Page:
Though I do encourage you to try asking the Universe for things you might need, the bigger thing that I want to encourage you to do today is to be a good steward of our environment and a helping hand to others. Buy only what you need. Donate your unwanted items to a non-profit thrift store or homeless shelter. Our shelter even takes food that is still in date and hasn’t been opened (and fresh produce from the garden). Check with friends, family, and neighbors before tossing something out, post it for free on Marketplace or FreeCycle, or in a pinch, sit in by the curb with a sign that says free (or course, if no one picks it up, please remove it in a timely fashion).

And if you want something – particularly things that are prone to being trashed, like furniture, household goods, plastic totes, containers, flower pots, and more – don’t be afraid to do a little curbside shopping first before hitting the retail stores.

Overwhelmed with Food [Waste]

At the time, I thought I was doing the right thing…

I’m sure you know how that statement is going to end. Often in life we endeavor to do something we think is good or right, only to have it end up backfiring on us. That’s what happened to me this week with food.

My uncle and his kids are in town. Still bored, in case you were wondering – even though they went to the Grand Ole Opry and the Wilson County Fair. But before I fall down that rabbit hole, let me get back to the subject at hand – food.

As my relatives were coming into town on Thursday, they stopped at a BBQ restaurant to pick up a family meal to bring over for lunch. The meal consisted of a whole chicken, several sides, and bread. When I arrived that afternoon, my mom had packed up the remnants of the meal for me to take home. She knows how I feel about food waste and had at some point told my uncle if there was anything they weren’t going to eat, save it for me.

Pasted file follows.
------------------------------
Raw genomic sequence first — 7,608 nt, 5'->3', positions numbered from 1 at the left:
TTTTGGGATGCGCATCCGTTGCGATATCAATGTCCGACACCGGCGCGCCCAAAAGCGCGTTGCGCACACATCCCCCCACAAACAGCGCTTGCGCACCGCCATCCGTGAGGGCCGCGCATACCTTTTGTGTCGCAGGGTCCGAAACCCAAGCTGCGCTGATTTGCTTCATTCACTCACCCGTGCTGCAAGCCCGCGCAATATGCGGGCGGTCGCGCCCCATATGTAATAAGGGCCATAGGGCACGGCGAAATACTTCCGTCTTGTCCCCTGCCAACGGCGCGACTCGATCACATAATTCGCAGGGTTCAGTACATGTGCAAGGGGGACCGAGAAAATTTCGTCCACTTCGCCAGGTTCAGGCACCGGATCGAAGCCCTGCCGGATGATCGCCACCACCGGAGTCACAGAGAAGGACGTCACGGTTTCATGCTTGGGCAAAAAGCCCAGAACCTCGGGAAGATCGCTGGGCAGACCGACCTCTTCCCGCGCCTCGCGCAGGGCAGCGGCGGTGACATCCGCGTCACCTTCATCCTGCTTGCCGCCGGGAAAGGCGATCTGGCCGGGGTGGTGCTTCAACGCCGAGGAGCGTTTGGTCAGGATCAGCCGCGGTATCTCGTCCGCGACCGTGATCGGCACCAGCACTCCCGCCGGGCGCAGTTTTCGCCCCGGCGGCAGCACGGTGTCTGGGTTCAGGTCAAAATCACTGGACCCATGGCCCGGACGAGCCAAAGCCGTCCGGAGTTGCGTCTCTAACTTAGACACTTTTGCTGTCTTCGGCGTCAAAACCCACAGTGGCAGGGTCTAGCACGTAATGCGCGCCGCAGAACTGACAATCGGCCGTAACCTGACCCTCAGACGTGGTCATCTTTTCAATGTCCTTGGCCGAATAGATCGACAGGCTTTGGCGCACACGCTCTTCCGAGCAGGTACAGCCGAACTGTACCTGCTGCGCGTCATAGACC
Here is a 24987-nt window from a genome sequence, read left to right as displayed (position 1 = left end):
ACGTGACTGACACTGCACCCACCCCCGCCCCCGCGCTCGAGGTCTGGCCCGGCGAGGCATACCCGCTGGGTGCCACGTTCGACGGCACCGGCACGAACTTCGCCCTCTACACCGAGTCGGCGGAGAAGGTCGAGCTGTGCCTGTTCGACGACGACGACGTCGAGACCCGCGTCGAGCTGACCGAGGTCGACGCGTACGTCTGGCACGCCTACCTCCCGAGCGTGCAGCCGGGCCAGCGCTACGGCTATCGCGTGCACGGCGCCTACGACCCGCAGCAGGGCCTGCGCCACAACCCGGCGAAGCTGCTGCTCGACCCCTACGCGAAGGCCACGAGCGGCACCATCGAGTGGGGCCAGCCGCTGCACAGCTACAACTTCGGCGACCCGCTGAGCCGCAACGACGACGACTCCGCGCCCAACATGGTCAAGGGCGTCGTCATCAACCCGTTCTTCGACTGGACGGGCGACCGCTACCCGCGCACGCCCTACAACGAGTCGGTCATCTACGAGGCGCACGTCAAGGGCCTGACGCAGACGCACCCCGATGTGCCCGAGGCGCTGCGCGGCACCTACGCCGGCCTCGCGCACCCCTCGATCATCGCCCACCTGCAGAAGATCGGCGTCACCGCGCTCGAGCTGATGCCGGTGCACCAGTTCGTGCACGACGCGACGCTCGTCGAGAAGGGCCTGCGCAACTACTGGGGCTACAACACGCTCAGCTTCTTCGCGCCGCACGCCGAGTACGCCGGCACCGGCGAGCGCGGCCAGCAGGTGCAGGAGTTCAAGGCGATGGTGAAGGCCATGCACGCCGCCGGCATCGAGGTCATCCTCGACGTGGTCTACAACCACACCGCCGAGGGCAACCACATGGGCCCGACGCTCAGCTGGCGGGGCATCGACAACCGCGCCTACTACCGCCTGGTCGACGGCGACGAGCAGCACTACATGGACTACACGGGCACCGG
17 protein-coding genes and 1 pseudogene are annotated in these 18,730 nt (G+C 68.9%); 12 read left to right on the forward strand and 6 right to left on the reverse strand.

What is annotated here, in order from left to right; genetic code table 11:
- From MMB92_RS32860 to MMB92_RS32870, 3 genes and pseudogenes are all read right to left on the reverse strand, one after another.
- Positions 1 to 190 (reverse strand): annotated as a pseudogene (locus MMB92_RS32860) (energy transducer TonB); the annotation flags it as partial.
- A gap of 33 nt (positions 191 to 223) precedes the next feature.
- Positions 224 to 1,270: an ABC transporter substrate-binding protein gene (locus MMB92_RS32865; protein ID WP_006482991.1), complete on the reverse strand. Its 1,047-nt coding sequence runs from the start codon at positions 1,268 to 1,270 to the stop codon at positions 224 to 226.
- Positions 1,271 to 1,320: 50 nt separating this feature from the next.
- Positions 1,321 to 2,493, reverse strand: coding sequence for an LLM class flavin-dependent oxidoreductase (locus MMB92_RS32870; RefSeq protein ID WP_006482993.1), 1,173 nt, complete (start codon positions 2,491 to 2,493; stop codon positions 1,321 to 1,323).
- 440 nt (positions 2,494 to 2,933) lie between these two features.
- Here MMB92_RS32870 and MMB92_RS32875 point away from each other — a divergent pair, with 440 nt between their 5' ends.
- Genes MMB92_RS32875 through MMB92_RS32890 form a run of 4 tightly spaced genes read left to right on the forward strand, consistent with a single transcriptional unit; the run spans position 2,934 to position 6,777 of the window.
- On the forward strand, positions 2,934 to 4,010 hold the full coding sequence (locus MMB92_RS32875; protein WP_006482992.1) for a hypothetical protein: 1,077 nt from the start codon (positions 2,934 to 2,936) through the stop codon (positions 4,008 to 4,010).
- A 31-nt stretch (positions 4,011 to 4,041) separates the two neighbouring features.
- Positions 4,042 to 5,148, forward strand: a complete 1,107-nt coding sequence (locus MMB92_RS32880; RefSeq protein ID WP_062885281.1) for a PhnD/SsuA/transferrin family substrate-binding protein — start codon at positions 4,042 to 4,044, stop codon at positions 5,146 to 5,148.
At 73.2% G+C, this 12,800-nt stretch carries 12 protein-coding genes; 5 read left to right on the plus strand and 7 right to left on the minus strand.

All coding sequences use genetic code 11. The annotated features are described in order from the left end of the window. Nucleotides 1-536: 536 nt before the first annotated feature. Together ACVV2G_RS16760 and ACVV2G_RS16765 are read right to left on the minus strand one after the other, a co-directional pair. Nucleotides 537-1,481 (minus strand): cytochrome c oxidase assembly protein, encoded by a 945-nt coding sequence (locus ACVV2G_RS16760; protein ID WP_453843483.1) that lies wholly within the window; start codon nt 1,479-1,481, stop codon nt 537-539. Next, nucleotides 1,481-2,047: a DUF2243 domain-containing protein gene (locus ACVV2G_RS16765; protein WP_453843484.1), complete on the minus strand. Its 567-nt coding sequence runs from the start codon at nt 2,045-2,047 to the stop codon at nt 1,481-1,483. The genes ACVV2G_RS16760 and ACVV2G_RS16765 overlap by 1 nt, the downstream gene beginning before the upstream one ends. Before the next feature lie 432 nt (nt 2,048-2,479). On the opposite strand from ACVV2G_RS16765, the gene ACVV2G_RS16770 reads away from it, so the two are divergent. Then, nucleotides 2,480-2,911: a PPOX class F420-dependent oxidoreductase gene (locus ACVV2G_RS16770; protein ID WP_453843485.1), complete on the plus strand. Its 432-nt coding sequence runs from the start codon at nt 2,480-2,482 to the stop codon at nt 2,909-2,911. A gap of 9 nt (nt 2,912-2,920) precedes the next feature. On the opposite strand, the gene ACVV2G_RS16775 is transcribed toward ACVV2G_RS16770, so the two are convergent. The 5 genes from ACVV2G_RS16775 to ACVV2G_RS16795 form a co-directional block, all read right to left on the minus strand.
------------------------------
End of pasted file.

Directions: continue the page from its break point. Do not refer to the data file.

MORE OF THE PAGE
Now, as a general rule, we don’t eat meat. On occasion, we make an exception, when not doing so would hurt someone’s feelings (particularly my mom, who has a very hard time standing at the stove and every effort she makes to cook, is done with love) or when the meat is raised by someone we know. However, I thought – no harm in taking this leftover chicken. I can make a pot pie and freeze it for the next time our niece comes over. So, I put the chicken in the fridge to deal with later.

The next day, I came home with half of a leftover pizza – with meat and enough cheese to cover 10 of our homemade pizzas!

The following day, a handful of pizza rolls and chicken tenders, a spoonful of mac ‘n cheese, 2 sausage patties, 3 stale donuts, a cup of fresh corn and ¾ of a canary melon.

And yesterday, a seriously half-eaten ham sandwich, slathering in mayo. What on Earth am I supposed to do with that?

For a while, our refrigerator looked like a dumpster. I wish I’d had the forethought to take a picture, but I was too busy agonizing over what to do with all the food.

One the one hand – I didn’t want to waste it. There’s already enough food in our landfills creating ozone-depleting gases and I certainly don’t want to add to it. On the other hand, if I were to eat this stuff, I’d be sick – physically sick and sick with myself for putting things into my body that aren’t good for me. It took nearly 3 years to embrace a mostly plant-based diet and frankly, I don’t want to go back. Call me crazy – most of my family does – but I don’t want to eat processed foods or fast foods that sap me of my energy, clog my arteries, and fill my body with chemicals.

I even tried to find a happy medium. I pulled the meat off the pizza and heated some of it in the oven for lunch one day. The grease bubbled up like lava and yet I tried to choke back a few bites, but I just couldn’t do it. You may think this is silly, but I literally felt my heart sink as I tossed the pizza in the trash – along with its Styrofoam container (which could be a whole other blog post in itself).

In the end, I decided that this was not my waste. I did not buy it. I did not create it. I cannot feel responsible for it. It doesn’t matter that these folks are my family, it’s no different than a stranger handing me half of a Big Mac. I wouldn’t even hesitate before throwing that away. It’s ridiculous to think that the solution to ending food waste is to simply have someone else eat all the things that other people don’t want. Yet, that’s kind of what I was doing…

I ate the corn and since I’m not a fan of canary melons, I made a video on what I did with it (which will be posted to our YouTube channel later today). I threw away the rest of the food – even the chicken. And I have no regrets.

The way to end food waste is to take responsibility for our own actions – to not buy things that we aren’t going to eat, to practice portion control, and plan meals. We can educate others, but we can’t take responsibility for their choices.